A Conversation with Sarah Avtzon – Chair, Faculty at Daemen’s Brooklyn Branch Campus

By | February 15, 2022

Sarah Avtzon has a strong passion for helping children find the most productive pathways for success.

To pursue her passion, Avtzon earned bachelor’s degree in psychology, two master’s degrees in curriculum development with neuropsychology post graduate coursework, an Ed.S in instructional technology and a PhD in special education.  

A native of Morocco, Avtzon speaks five languages, and grew up in a community with respect and tolerance among many backgrounds.

She came to Daemen in 2004 as a full-time faculty member and is now the chair of Daemen’s Brooklyn, New York Branch Campus Graduate Programs in Special Education

What inspired you to pursue your work?

As a child, I created fun games to help my classmates who were struggling to learn. We had learning play-dates, which helped them succeed in school. Since then, my dream was to develop educational games for every subject and make learning accessible for all.  

What is a philosophy you follow as the basis for furthering your work?

In my high school religious studies class, I learned “Al Pi Darko,” which in Hebrew means “teach the child according to his/her ways.” This became my mantra. Essentially, this advises us to teach children by leveraging their own strengths and equipping them with strategies they can use to foster greater levels of independence.

What are some resources you have offered to help manifest your dream of helping students with disabilities?

Early on in my career, I developed a series of educational workshops for teachers titled, “Play to Learn.” Designed around play and multi-sensory approaches, the programs made early math concepts and literacy significantly easier for children with ADHD, sensory disorders and learning disabilities.

To go further outside of the box, I delved into psychology and neuroscience to learn more about how to impact student learning more efficiently and effectively. Prior to the onset of the Covid-19 pandemic, I engaged in multiple action research studies about the impact of neuroscience-based training programs on overall cognitive, socio-emotional growth and academic areas for students with disabilities. Initial results showed growth. I plan to resume these when COVID-19 restrictions are lessened. 

What do you enjoy most about your job?

Working with students and seeing their personal and professional growth is phenomenal. 

Graduation holds a special place in my heart. Families thank us for accommodating their religious calendars and offering support and guidance to their children. 

One of the most memorable moments was when an elderly women showed me a number on her arm – she was a holocaust survivor and explained how grateful she was to see her great-grandchild graduate, especially after where she had been.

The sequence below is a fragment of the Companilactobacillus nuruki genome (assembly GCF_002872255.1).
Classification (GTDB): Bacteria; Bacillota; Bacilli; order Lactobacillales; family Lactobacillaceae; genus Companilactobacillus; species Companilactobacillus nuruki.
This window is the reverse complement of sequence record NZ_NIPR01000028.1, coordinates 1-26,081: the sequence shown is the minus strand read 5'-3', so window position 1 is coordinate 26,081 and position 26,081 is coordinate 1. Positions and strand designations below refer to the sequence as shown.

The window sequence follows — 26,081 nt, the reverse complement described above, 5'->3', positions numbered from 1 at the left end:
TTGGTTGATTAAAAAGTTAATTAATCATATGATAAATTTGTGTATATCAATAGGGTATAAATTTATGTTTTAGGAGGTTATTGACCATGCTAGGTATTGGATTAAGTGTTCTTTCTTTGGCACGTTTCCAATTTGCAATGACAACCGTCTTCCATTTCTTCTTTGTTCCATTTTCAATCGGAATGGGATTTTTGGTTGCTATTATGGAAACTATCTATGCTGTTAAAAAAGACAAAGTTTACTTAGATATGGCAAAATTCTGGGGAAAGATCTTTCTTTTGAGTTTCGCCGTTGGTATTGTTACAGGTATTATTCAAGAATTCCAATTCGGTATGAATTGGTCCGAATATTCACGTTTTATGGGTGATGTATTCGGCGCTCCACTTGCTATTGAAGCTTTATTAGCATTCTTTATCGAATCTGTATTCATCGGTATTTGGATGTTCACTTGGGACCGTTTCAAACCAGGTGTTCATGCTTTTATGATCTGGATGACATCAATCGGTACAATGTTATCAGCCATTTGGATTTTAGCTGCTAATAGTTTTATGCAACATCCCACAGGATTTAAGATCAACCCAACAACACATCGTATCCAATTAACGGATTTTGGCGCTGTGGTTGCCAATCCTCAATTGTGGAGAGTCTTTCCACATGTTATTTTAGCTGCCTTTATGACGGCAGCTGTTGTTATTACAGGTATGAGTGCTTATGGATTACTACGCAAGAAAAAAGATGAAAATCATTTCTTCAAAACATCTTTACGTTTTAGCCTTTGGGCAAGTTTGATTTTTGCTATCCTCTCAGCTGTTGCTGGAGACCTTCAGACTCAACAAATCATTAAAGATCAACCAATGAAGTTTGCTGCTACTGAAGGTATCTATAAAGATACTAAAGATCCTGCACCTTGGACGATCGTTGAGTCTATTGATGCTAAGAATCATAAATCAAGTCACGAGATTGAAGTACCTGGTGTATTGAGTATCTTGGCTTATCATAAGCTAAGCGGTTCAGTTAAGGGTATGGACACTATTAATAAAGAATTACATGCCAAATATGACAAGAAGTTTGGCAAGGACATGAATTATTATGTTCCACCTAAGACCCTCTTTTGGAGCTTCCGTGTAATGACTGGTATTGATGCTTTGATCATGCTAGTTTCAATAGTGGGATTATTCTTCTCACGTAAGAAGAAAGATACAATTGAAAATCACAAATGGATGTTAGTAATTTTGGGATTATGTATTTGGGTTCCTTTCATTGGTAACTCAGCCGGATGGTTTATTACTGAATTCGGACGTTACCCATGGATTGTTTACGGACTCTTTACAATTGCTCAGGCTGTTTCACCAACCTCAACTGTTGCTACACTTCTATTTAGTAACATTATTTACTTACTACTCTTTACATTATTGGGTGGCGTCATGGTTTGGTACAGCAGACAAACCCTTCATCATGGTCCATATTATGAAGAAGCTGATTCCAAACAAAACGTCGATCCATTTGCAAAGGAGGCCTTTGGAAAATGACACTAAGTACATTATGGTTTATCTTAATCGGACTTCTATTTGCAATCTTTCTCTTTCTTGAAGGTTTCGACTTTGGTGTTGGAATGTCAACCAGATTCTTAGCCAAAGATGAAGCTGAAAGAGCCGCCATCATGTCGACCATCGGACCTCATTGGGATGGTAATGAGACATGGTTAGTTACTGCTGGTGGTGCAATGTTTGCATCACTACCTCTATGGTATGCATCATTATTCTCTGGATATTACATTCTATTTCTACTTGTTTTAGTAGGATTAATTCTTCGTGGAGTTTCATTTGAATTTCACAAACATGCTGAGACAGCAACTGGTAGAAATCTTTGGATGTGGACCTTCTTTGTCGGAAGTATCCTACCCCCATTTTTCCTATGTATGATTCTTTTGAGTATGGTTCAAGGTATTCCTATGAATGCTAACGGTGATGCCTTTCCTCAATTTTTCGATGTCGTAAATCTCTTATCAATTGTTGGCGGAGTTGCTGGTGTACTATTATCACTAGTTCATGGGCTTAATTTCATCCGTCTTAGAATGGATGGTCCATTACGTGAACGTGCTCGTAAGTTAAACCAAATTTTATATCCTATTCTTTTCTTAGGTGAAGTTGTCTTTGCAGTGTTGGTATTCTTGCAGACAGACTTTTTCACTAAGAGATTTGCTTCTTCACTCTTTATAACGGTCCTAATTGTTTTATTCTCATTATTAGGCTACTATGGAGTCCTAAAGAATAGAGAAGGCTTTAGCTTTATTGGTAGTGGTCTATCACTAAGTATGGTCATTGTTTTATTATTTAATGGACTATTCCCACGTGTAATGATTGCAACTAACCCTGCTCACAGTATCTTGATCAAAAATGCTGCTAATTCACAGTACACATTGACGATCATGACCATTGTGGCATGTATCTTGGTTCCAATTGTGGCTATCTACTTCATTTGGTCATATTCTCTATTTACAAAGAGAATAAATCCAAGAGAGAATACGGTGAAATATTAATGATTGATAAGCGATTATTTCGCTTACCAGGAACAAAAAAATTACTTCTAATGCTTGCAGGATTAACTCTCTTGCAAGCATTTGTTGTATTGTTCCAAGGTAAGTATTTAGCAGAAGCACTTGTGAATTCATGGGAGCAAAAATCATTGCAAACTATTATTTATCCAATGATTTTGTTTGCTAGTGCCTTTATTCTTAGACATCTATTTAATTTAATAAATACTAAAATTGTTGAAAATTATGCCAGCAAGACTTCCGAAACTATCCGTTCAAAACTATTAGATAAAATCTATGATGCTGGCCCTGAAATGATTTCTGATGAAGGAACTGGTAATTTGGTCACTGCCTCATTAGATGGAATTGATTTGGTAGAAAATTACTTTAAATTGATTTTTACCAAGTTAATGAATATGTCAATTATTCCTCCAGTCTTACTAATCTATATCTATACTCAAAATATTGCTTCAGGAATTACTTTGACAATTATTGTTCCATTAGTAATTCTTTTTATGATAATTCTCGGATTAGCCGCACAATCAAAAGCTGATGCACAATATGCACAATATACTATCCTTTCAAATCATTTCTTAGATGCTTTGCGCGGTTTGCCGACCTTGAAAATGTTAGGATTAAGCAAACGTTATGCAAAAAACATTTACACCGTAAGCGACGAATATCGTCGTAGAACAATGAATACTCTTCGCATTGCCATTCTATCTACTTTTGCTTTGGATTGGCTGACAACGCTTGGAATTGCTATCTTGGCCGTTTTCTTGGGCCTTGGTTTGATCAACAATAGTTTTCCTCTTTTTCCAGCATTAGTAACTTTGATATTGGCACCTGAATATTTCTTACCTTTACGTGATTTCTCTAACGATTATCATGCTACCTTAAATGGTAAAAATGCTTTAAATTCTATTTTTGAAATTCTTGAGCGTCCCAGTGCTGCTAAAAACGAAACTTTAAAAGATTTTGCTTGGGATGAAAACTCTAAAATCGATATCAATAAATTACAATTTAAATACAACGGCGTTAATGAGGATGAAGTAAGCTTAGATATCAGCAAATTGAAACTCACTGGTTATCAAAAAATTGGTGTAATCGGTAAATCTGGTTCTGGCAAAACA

On another occasion, Muslim parents thanked me for supporting their daughter and making her feel comfortable right from the start of the program – I had baked her traditional baked goods during Ramadan, and spoke Arabic with her. 

Daemen has offered our students a space where diversity can thrive. Our programs embrace everyone from various religious backgrounds, including Jewish, Muslim, Christian, Catholic, and more. 

What’s next for you in your work?  What are you looking forward to?

Our graduate programs in special education include coursework focused on strength-based approaches and strategy-based instruction to train teachers on how to identify specific cognitive skills that serve as facilitators and inhibitors to learning. I spoke about these approaches at a congressional briefing in 2012 to allow Title III funding to be more flexible and to include neuropsychology models of instruction beyond what is currently available in the field. 

I am looking forward to launching distant-education versions of our current masters programs in special education and spreading the impact of our reputable and rigorous programs to other communities nationally and internationally. I firmly believe that these efforts will have a significant impact on our graduates’ preparedness to represent a vast array of perspectives in education/special education from across the world and to thrive in globally connected environments.

Are there any passions outside of work that inspire you?

Humanitarian aid is a priority in my life. Beyond helping to establish the Rule of Law in Ukraine and Russia through U.S. Agency for International Development (USAID) grants, I volunteer for many organizations in Central Africa, Morocco, through non-governmental organization (NGOs) development work and advocacy for children from low socio-economic status and disabilities.  

I also write children’s books and invent educational games. I’m currently working on a series of five social and emotional books for children.